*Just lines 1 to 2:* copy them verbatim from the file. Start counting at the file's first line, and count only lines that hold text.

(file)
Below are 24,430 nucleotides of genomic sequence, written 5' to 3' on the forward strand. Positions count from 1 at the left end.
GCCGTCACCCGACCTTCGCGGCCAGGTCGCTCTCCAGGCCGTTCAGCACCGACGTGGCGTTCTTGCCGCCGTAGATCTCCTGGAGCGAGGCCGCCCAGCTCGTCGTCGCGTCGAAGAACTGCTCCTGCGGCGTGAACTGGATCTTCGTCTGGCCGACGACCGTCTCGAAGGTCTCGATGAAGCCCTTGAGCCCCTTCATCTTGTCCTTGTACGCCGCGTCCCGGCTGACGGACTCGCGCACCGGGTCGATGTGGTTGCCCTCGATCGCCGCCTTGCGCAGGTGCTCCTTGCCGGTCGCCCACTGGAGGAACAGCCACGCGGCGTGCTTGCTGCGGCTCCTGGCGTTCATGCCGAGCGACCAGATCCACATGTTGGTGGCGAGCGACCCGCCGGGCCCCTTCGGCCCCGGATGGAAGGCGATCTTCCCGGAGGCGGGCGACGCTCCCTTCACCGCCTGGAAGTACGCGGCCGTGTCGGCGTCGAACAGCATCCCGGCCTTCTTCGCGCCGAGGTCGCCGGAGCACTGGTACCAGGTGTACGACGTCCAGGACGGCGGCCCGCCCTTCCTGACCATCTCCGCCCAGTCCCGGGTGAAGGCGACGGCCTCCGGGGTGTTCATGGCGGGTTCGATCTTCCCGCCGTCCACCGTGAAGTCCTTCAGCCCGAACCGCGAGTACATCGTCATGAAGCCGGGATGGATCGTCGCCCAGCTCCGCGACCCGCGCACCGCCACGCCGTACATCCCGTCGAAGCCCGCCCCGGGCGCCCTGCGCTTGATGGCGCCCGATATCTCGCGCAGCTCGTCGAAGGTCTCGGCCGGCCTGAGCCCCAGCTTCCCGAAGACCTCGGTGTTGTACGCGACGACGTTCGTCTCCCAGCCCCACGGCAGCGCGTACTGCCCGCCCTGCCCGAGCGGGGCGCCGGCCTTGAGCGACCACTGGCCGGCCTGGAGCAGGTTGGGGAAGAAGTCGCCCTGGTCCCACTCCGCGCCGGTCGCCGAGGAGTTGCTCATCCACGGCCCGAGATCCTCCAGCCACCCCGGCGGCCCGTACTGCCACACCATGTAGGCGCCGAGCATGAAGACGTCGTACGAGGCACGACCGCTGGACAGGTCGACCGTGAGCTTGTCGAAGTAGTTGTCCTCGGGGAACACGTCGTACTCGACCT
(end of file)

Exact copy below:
Below are 24,430 nucleotides of genomic sequence, written 5' to 3' on the forward strand. Positions count from 1 at the left end.
GCCGTCACCCGACCTTCGCGGCCAGGTCGCTCTCCAGGCCGTTCAGCACCGACGTGGCGTTCTTGCCGCCGTAGATCTCCTGGAGCGAGGCCGCCCAGCTCGTCGTCGCGTCGAAGAACTGCTCCTGCGGCGTGAACTGGATCTTCGTCTGGCCGACGACCGTCTCGAAGGTCTCGATGAAGCCCTTGAGCCCCTTCATCTTGTCCTTGTACGCCGCGTCCCGGCTGACGGACTCGCGCACCGGGTCGATGTGGTTGCCCTCGATCGCCGCCTTGCGCAGGTGCTCCTTGCCGGTCGCCCACTGGAGGAACAGCCACGCGGCGTGCTTGCTGCGGCTCCTGGCGTTCATGCCGAGCGACCAGATCCACATGTTGGTGGCGAGCGACCCGCCGGGCCCCTTCGGCCCCGGATGGAAGGCGATCTTCCCGGAGGCGGGCGACGCTCCCTTCACCGCCTGGAAGTACGCGGCCGTGTCGGCGTCGAACAGCATCCCGGCCTTCTTCGCGCCGAGGTCGCCGGAGCACTGGTACCAGGTGTACGACGTCCAGGACGGCGGCCCGCCCTTCCTGACCATCTCCGCCCAGTCCCGGGTGAAGGCGACGGCCTCCGGGGTGTTCATGGCGGGTTCGATCTTCCCGCCGTCCACCGTGAAGTCCTTCAGCCCGAACCGCGAGTACATCGTCATGAAGCCGGGATGGATCGTCGCCCAGCTCCGCGACCCGCGCACCGCCACGCCGTACATCCCGTCGAAGCCCGCCCCGGGCGCCCTGCGCTTGATGGCGCCCGATATCTCGCGCAGCTCGTCGAAGGTCTCGGCCGGCCTGAGCCCCAGCTTCCCGAAGACCTCGGTGTTGTACGCGACGACGTTCGTCTCCCAGCCCCACGGCAGCGCGTACTGCCCGCCCTGCCCGAGCGGGGCGCCGGCCTTGAGCGACCACTGGCCGGCCTGGAGCAGGTTGGGGAAGAAGTCGCCCTGGTCCCACTCCGCGCCGGTCGCCGAGGAGTTGCTCATCCACGGCCCGAGATCCTCCAGCCACCCCGGCGGCCCGTACTGCCACACCATGTAGGCGCCGAGCATGAAGACGTCGTACGAGGCACGACCGCTGGACAGGTCGACCGTGAGCTTGTCGAAGTAGTTGTCCTCGGGGAACACGTCGTACTCGACCT